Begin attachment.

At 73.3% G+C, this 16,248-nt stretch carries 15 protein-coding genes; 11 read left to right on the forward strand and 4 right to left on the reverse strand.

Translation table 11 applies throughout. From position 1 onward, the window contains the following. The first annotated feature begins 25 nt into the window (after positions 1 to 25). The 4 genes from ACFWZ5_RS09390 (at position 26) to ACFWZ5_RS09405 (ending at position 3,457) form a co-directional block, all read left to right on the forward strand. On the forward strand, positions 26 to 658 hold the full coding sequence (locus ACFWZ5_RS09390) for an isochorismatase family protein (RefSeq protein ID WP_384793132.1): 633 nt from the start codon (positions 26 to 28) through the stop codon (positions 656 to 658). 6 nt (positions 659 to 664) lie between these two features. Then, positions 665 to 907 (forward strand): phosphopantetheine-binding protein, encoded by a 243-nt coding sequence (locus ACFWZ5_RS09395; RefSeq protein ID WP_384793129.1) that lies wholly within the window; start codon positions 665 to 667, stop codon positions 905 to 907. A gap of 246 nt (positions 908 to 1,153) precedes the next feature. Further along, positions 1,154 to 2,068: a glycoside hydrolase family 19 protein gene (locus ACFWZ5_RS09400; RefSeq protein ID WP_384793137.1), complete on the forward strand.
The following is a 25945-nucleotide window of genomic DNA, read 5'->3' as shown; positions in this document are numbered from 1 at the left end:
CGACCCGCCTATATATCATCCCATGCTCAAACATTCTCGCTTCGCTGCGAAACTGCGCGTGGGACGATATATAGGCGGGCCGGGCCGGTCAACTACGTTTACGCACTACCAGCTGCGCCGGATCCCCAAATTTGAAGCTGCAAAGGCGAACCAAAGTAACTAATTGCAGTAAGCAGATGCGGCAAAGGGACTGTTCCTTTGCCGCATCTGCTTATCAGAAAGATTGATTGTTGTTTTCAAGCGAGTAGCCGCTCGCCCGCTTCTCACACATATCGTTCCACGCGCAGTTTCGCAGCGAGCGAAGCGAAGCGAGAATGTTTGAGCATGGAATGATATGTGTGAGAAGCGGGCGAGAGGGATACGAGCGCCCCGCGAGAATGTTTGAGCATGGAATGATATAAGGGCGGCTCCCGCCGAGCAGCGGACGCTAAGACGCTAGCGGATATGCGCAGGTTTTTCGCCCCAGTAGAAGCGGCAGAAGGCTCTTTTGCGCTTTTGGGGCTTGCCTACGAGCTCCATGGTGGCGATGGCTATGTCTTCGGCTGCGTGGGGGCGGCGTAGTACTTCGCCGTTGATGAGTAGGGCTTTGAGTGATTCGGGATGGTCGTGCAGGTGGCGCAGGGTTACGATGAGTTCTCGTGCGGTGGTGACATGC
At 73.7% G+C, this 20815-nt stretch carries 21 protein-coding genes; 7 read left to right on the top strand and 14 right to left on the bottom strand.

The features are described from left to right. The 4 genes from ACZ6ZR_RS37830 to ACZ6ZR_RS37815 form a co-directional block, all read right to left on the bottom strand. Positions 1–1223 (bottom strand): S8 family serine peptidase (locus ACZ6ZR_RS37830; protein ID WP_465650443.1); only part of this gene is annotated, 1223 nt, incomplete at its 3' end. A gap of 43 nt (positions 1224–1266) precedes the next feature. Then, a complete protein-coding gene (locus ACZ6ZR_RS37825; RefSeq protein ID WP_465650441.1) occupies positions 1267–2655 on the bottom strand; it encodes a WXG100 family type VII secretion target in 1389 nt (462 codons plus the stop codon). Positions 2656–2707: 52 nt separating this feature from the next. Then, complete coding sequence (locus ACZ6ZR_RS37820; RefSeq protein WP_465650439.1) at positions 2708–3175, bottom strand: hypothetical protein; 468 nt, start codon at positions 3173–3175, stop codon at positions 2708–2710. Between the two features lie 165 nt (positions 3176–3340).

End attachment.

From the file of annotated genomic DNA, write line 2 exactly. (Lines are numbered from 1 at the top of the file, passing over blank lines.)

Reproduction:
Translation table 11 applies throughout. From position 1 onward, the window contains the following. The first annotated feature begins 25 nt into the window (after positions 1 to 25). The 4 genes from ACFWZ5_RS09390 (at position 26) to ACFWZ5_RS09405 (ending at position 3,457) form a co-directional block, all read left to right on the forward strand. On the forward strand, positions 26 to 658 hold the full coding sequence (locus ACFWZ5_RS09390) for an isochorismatase family protein (RefSeq protein ID WP_384793132.1): 633 nt from the start codon (positions 26 to 28) through the stop codon (positions 656 to 658). 6 nt (positions 659 to 664) lie between these two features. Then, positions 665 to 907 (forward strand): phosphopantetheine-binding protein, encoded by a 243-nt coding sequence (locus ACFWZ5_RS09395; RefSeq protein ID WP_384793129.1) that lies wholly within the window; start codon positions 665 to 667, stop codon positions 905 to 907. A gap of 246 nt (positions 908 to 1,153) precedes the next feature. Further along, positions 1,154 to 2,068: a glycoside hydrolase family 19 protein gene (locus ACFWZ5_RS09400; RefSeq protein ID WP_384793137.1), complete on the forward strand.